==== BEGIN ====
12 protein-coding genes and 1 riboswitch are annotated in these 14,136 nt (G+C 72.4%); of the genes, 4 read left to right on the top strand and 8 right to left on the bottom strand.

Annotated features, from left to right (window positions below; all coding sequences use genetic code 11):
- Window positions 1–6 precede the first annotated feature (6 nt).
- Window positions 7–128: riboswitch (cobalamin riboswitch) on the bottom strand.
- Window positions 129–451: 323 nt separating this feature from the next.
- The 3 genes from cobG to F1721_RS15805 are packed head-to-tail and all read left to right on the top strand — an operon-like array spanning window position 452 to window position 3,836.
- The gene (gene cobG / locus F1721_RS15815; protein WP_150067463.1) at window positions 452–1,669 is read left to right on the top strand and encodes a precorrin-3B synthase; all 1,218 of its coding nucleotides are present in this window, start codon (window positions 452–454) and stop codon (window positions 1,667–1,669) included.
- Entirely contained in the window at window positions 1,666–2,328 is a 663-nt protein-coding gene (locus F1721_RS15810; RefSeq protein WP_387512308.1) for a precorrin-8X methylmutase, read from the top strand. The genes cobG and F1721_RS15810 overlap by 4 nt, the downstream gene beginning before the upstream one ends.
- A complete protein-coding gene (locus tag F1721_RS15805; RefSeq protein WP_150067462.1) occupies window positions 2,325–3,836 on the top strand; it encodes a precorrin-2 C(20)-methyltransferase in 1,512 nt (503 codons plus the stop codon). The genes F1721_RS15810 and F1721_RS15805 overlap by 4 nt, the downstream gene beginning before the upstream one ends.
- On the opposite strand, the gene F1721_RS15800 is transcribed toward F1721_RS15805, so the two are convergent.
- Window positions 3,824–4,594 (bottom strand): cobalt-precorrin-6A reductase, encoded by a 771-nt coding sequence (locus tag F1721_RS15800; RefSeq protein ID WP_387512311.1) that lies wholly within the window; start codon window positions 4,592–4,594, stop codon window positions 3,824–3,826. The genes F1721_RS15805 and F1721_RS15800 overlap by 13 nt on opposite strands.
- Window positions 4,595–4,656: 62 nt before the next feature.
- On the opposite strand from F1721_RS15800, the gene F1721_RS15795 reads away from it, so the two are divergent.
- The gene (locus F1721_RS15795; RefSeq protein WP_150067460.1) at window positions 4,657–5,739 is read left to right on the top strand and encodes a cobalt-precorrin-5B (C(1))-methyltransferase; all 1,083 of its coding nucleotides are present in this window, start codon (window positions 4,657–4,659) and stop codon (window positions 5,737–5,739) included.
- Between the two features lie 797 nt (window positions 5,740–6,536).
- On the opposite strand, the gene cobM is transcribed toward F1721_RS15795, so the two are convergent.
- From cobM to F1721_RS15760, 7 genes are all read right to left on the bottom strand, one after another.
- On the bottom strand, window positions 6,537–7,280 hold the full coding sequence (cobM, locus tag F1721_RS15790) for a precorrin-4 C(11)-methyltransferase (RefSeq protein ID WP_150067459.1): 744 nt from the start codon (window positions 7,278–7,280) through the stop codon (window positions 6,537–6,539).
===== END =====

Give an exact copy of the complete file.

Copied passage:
12 protein-coding genes and 1 riboswitch are annotated in these 14,136 nt (G+C 72.4%); of the genes, 4 read left to right on the top strand and 8 right to left on the bottom strand.

Annotated features, from left to right (window positions below; all coding sequences use genetic code 11):
- Window positions 1–6 precede the first annotated feature (6 nt).
- Window positions 7–128: riboswitch (cobalamin riboswitch) on the bottom strand.
- Window positions 129–451: 323 nt separating this feature from the next.
- The 3 genes from cobG to F1721_RS15805 are packed head-to-tail and all read left to right on the top strand — an operon-like array spanning window position 452 to window position 3,836.
- The gene (gene cobG / locus F1721_RS15815; protein WP_150067463.1) at window positions 452–1,669 is read left to right on the top strand and encodes a precorrin-3B synthase; all 1,218 of its coding nucleotides are present in this window, start codon (window positions 452–454) and stop codon (window positions 1,667–1,669) included.
- Entirely contained in the window at window positions 1,666–2,328 is a 663-nt protein-coding gene (locus F1721_RS15810; RefSeq protein WP_387512308.1) for a precorrin-8X methylmutase, read from the top strand. The genes cobG and F1721_RS15810 overlap by 4 nt, the downstream gene beginning before the upstream one ends.
- A complete protein-coding gene (locus tag F1721_RS15805; RefSeq protein WP_150067462.1) occupies window positions 2,325–3,836 on the top strand; it encodes a precorrin-2 C(20)-methyltransferase in 1,512 nt (503 codons plus the stop codon). The genes F1721_RS15810 and F1721_RS15805 overlap by 4 nt, the downstream gene beginning before the upstream one ends.
- On the opposite strand, the gene F1721_RS15800 is transcribed toward F1721_RS15805, so the two are convergent.
- Window positions 3,824–4,594 (bottom strand): cobalt-precorrin-6A reductase, encoded by a 771-nt coding sequence (locus tag F1721_RS15800; RefSeq protein ID WP_387512311.1) that lies wholly within the window; start codon window positions 4,592–4,594, stop codon window positions 3,824–3,826. The genes F1721_RS15805 and F1721_RS15800 overlap by 13 nt on opposite strands.
- Window positions 4,595–4,656: 62 nt before the next feature.
- On the opposite strand from F1721_RS15800, the gene F1721_RS15795 reads away from it, so the two are divergent.
- The gene (locus F1721_RS15795; RefSeq protein WP_150067460.1) at window positions 4,657–5,739 is read left to right on the top strand and encodes a cobalt-precorrin-5B (C(1))-methyltransferase; all 1,083 of its coding nucleotides are present in this window, start codon (window positions 4,657–4,659) and stop codon (window positions 5,737–5,739) included.
- Between the two features lie 797 nt (window positions 5,740–6,536).
- On the opposite strand, the gene cobM is transcribed toward F1721_RS15795, so the two are convergent.
- From cobM to F1721_RS15760, 7 genes are all read right to left on the bottom strand, one after another.
- On the bottom strand, window positions 6,537–7,280 hold the full coding sequence (cobM, locus tag F1721_RS15790) for a precorrin-4 C(11)-methyltransferase (RefSeq protein ID WP_150067459.1): 744 nt from the start codon (window positions 7,278–7,280) through the stop codon (window positions 6,537–6,539).